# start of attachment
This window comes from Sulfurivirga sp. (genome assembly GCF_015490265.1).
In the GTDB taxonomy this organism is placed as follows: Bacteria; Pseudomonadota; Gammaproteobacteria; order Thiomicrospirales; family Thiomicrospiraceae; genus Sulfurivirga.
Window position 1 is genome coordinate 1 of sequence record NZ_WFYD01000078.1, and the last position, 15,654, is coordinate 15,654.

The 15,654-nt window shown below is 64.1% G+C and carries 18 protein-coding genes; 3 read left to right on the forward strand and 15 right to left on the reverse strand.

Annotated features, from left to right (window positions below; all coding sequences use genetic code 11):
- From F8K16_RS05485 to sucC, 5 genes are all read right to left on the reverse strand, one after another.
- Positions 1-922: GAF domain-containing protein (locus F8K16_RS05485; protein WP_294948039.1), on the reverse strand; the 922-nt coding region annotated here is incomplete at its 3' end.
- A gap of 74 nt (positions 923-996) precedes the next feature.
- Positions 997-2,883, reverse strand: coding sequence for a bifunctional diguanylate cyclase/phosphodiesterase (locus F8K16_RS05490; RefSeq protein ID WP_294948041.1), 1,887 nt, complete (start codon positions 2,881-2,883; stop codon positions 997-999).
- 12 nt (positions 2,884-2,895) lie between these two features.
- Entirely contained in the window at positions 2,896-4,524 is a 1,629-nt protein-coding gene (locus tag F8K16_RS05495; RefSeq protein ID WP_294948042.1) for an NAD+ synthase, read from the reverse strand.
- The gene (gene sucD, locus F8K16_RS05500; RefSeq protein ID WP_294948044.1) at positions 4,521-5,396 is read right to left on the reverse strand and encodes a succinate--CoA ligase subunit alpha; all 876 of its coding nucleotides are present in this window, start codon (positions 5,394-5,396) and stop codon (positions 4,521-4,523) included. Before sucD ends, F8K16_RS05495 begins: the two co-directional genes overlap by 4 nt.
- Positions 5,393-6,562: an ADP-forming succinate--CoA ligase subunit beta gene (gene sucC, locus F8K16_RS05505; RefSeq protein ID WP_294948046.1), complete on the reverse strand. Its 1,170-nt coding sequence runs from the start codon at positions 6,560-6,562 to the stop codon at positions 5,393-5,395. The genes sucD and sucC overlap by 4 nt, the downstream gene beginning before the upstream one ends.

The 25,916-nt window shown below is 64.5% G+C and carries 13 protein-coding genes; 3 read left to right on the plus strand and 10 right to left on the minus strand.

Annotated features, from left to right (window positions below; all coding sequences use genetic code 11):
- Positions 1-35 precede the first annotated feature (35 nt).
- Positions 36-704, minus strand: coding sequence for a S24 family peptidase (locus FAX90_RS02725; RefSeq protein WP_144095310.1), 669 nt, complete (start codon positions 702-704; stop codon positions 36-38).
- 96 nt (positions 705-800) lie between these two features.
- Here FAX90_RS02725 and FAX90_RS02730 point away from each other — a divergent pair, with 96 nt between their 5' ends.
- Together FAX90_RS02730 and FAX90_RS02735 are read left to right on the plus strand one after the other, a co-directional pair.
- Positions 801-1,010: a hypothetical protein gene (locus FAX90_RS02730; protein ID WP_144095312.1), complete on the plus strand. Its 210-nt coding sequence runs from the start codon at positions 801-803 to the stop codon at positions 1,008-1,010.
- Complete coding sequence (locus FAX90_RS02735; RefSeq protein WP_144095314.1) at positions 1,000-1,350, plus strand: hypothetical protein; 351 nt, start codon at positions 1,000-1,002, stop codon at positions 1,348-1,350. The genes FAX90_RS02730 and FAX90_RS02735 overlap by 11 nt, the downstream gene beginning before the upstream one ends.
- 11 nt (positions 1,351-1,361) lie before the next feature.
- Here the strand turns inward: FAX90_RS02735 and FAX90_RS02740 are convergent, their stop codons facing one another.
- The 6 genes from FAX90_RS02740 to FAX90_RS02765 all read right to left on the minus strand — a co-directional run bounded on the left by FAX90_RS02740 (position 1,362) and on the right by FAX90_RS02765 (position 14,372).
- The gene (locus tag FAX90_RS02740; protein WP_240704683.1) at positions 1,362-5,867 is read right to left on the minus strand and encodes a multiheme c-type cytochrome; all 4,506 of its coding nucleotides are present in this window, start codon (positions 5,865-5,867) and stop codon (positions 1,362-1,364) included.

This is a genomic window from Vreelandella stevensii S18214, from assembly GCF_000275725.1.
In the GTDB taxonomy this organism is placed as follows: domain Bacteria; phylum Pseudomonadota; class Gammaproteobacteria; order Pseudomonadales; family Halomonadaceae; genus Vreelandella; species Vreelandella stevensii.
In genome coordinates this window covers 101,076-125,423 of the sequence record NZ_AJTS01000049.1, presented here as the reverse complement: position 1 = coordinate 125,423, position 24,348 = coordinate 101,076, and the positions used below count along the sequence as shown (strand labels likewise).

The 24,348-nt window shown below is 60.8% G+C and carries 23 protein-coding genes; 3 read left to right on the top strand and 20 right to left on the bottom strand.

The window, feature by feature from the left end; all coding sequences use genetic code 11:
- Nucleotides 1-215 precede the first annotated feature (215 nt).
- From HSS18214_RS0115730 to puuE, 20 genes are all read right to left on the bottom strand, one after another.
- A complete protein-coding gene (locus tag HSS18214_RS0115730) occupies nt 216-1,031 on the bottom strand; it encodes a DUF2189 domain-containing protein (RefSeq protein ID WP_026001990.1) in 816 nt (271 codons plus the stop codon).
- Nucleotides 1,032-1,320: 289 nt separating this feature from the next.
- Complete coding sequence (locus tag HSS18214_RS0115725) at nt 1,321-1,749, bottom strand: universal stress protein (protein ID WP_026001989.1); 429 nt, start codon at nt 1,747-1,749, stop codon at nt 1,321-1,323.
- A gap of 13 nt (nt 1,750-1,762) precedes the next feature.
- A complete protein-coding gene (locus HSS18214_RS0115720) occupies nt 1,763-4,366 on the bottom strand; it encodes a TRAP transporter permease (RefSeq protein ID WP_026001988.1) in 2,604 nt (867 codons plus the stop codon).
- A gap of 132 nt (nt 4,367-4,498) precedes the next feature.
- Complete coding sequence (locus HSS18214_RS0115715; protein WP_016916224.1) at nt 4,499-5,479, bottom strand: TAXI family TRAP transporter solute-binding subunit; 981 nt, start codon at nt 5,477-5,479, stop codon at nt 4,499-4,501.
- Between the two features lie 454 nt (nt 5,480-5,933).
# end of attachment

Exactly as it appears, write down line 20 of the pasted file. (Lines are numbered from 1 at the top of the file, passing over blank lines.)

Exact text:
- Together FAX90_RS02730 and FAX90_RS02735 are read left to right on the plus strand one after the other, a co-directional pair.